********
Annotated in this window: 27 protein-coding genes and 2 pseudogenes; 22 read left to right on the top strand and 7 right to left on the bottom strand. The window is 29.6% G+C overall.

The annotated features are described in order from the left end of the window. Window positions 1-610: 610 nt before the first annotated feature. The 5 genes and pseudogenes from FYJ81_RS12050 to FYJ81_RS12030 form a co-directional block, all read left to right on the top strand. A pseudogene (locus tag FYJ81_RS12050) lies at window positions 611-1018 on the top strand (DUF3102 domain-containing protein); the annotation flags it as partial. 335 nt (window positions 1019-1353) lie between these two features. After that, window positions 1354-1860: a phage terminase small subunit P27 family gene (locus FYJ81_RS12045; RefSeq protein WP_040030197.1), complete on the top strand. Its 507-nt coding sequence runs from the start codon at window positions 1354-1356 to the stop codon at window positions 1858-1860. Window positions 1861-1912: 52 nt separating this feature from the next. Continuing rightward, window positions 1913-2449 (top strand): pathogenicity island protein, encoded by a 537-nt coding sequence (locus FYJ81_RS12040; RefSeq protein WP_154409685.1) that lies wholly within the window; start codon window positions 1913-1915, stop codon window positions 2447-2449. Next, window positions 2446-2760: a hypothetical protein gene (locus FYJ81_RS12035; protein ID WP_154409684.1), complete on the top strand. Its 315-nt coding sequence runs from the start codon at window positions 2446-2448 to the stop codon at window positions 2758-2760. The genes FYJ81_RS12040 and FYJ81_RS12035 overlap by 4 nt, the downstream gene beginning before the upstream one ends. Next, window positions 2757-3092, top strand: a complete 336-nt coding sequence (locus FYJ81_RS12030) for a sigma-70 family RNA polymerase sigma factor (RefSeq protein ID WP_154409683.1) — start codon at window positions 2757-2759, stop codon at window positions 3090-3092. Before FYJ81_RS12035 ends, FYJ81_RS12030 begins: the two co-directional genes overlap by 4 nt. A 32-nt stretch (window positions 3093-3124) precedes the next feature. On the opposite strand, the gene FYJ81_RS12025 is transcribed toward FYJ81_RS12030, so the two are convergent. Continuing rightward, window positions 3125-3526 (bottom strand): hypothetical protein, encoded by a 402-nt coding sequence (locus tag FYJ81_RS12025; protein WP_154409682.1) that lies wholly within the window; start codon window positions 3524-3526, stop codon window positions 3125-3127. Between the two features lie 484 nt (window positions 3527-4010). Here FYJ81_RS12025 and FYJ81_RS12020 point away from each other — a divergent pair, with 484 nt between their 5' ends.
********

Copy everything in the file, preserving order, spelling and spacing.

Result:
Annotated in this window: 27 protein-coding genes and 2 pseudogenes; 22 read left to right on the top strand and 7 right to left on the bottom strand. The window is 29.6% G+C overall.

The annotated features are described in order from the left end of the window. Window positions 1-610: 610 nt before the first annotated feature. The 5 genes and pseudogenes from FYJ81_RS12050 to FYJ81_RS12030 form a co-directional block, all read left to right on the top strand. A pseudogene (locus tag FYJ81_RS12050) lies at window positions 611-1018 on the top strand (DUF3102 domain-containing protein); the annotation flags it as partial. 335 nt (window positions 1019-1353) lie between these two features. After that, window positions 1354-1860: a phage terminase small subunit P27 family gene (locus FYJ81_RS12045; RefSeq protein WP_040030197.1), complete on the top strand. Its 507-nt coding sequence runs from the start codon at window positions 1354-1356 to the stop codon at window positions 1858-1860. Window positions 1861-1912: 52 nt separating this feature from the next. Continuing rightward, window positions 1913-2449 (top strand): pathogenicity island protein, encoded by a 537-nt coding sequence (locus FYJ81_RS12040; RefSeq protein WP_154409685.1) that lies wholly within the window; start codon window positions 1913-1915, stop codon window positions 2447-2449. Next, window positions 2446-2760: a hypothetical protein gene (locus FYJ81_RS12035; protein ID WP_154409684.1), complete on the top strand. Its 315-nt coding sequence runs from the start codon at window positions 2446-2448 to the stop codon at window positions 2758-2760. The genes FYJ81_RS12040 and FYJ81_RS12035 overlap by 4 nt, the downstream gene beginning before the upstream one ends. Next, window positions 2757-3092, top strand: a complete 336-nt coding sequence (locus FYJ81_RS12030) for a sigma-70 family RNA polymerase sigma factor (RefSeq protein ID WP_154409683.1) — start codon at window positions 2757-2759, stop codon at window positions 3090-3092. Before FYJ81_RS12035 ends, FYJ81_RS12030 begins: the two co-directional genes overlap by 4 nt. A 32-nt stretch (window positions 3093-3124) precedes the next feature. On the opposite strand, the gene FYJ81_RS12025 is transcribed toward FYJ81_RS12030, so the two are convergent. Continuing rightward, window positions 3125-3526 (bottom strand): hypothetical protein, encoded by a 402-nt coding sequence (locus tag FYJ81_RS12025; protein WP_154409682.1) that lies wholly within the window; start codon window positions 3524-3526, stop codon window positions 3125-3127. Between the two features lie 484 nt (window positions 3527-4010). Here FYJ81_RS12025 and FYJ81_RS12020 point away from each other — a divergent pair, with 484 nt between their 5' ends.